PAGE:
It’s becoming increasingly common for individuals to spend long periods of time sitting; whether it be at a desk, in front of a screen, or in a comfortable chair. While some sitting activities, such as reading or engaging in craft work, can offer cognitive benefits, rest and relaxation, and social connections, it’s becoming more evident that excessive sedentary behaviour can have negative effects on both physical and mental health.
It’s no secret that sitting for long periods of time can be detrimental to your health. Research has found that excessive sitting or prolonged bouts of inactivity increase the risk of obesity, type 2 diabetes, cardiovascular disease, and frailty. It’s become easier than ever before to spend more time sitting due to the widespread availability of cheap office chairs and other seating options. And sitting has become “easier” because you can literally buy an office chair for less than $100 or less (here are some examples).
But recent studies have revealed just how much these periods of inactivity can harm your health. Those who sit for multiple hours a day are at an increased risk for chronic illnesses such as heart disease, diabetes, and depression. The good news is that simply standing or moving around can provide many positive effects on overall health and well-being.
If you spend most of your day sitting down, it’s important to start thinking about ways to get more active! Making simple changes like taking regular breaks from sitting throughout the day or switching up your seating every now and then can go a long way towards improving your overall health. So don’t let long periods of sitting take their toll – take action today and make positive changes for a healthier you.
Despite the well-known health benefits of physical activity, guidelines for physical activity often focus on the need to be active and neglect the importance of reducing sedentary time. For example, the UK’s Physical Activity Guidelines for Health (PAGH) recommend that individuals aim to be active daily, engage in moderate-intensity exercise for 150 minutes a week, and do strength work twice a week while minimising the amount of time spent sitting.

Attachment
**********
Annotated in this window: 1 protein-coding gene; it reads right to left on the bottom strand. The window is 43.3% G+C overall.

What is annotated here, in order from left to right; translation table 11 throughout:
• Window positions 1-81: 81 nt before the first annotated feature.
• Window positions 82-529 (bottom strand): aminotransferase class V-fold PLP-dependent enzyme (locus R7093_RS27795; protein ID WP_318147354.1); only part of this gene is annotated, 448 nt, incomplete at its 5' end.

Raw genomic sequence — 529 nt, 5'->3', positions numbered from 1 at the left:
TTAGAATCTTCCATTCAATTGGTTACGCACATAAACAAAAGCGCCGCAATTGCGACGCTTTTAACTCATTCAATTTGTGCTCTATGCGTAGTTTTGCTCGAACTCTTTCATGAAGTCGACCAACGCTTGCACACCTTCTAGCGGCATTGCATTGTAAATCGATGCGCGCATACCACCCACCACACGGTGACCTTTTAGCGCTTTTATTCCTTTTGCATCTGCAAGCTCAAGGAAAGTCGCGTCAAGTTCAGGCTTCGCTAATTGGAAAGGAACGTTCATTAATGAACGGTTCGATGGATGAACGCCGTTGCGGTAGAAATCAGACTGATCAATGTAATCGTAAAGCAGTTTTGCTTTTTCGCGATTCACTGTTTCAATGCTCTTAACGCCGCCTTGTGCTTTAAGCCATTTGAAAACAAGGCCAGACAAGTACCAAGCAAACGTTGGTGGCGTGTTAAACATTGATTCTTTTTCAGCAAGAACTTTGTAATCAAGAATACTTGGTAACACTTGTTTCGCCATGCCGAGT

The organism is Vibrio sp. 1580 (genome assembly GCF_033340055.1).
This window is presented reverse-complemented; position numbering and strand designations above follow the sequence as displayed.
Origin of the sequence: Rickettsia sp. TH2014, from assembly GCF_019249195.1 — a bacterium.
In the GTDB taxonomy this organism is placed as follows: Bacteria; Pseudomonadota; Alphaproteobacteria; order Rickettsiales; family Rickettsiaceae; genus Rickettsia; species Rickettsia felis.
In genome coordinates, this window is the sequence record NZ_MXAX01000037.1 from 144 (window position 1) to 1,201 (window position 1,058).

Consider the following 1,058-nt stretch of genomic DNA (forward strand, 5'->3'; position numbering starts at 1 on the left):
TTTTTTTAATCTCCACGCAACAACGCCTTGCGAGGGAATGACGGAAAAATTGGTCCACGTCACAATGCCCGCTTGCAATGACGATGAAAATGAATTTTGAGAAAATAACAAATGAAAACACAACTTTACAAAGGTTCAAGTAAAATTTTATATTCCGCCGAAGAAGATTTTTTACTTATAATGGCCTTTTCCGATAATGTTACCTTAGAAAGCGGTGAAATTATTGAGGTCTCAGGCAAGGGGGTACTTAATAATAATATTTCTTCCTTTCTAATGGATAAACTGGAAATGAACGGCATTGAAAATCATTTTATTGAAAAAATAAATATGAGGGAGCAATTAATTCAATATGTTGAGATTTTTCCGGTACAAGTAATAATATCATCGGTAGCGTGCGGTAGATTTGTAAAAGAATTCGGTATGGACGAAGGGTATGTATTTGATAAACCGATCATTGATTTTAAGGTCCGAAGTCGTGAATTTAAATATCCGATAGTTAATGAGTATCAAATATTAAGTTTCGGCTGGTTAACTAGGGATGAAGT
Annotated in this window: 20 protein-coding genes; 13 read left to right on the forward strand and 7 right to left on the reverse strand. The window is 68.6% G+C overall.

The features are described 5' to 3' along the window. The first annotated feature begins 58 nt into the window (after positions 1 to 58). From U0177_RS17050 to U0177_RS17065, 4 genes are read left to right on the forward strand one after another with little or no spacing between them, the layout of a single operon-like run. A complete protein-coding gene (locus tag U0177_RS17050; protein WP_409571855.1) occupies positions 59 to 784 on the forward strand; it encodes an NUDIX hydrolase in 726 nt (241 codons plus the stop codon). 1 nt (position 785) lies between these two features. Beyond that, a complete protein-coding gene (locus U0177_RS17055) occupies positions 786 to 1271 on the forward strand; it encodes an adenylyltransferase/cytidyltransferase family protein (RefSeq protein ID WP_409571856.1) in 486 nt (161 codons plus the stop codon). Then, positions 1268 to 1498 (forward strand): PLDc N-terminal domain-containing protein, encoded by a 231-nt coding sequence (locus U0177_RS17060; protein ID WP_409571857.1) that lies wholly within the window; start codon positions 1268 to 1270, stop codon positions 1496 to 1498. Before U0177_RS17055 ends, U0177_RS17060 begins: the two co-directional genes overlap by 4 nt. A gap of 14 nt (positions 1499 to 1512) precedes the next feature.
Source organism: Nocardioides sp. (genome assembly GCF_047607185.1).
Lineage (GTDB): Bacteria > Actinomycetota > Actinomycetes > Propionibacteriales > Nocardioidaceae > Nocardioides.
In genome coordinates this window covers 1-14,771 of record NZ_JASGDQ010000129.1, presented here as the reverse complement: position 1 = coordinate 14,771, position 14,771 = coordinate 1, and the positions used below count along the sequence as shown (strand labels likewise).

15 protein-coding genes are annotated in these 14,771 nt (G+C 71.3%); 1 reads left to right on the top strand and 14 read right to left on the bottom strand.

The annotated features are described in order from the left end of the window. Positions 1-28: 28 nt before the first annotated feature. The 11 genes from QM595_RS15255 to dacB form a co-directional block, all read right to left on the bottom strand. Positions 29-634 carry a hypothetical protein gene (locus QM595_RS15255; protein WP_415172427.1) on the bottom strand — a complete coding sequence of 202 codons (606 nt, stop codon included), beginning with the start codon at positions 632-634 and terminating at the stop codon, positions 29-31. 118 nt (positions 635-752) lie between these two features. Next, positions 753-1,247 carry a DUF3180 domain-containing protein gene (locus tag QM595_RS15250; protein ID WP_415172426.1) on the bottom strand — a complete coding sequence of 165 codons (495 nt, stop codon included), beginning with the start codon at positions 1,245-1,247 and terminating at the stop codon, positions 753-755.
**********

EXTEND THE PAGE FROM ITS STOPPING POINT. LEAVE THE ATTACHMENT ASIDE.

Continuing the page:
While being active is important, it can be challenging for older adults or those with physical limitations to maintain an active lifestyle. A study that aimed to help frail older adults reduce their sedentary time found that these individuals benefited from a tailored program that allowed them to set personal goals for reducing their sitting time. The participants were equipped with inclinometers to track their sitting behaviour, and the results showed that they experienced improved physical function, including the ability to rise from a chair and move more easily.
But simply reducing sedentary time is not enough. In order to help older adults and others with physical limitations, it’s important to take a more comprehensive approach that addresses the social, cultural, and environmental factors that contribute to inactivity and sedentary behaviour. For instance, older adults who reside in rehabilitation wards often spend 85%–95% of their day in a sedentary posture, compared to 60%–80% of those who live in the community. This can lead to rapid deconditioning, reduced strength and physical fitness, and increased likelihood of complications.
To address these issues, the #EndPJParalysis campaign was launched to reduce sedentary time and prevent deconditioning in hospital environments. The project encourages patients to “Get Up, Get Dressed, and Get Moving” and prioritises patient choice and dignity, allowing patients to take ownership of their own physical activity during their hospital stay. The project has had a global impact and aims to change the culture of hospital care to reduce sedentary time and prevent functional decline.
While sitting can offer cognitive and social benefits, excessive sedentary behaviour can have negative effects on physical and mental health. Therefore, it’s important to focus not only on increasing physical activity but also on reducing sedentary time. This can be achieved through personalized programs, addressing social, cultural, and environmental factors, and initiatives like the #EndPJParalysis campaign.
It’s time to get up, get moving, and start making a difference. Whether it’s setting aside more time for daily exercise, walking or biking instead of driving, or even something as simple as standing up for a few minutes every hour; it all adds up. Every step taken contributes to better physical health both on an individual level and for our community at large. So join the movement and challenge yourself to think about sitting less and moving more today.
Dennis Relojo-Howell is the managing director of Psychreg.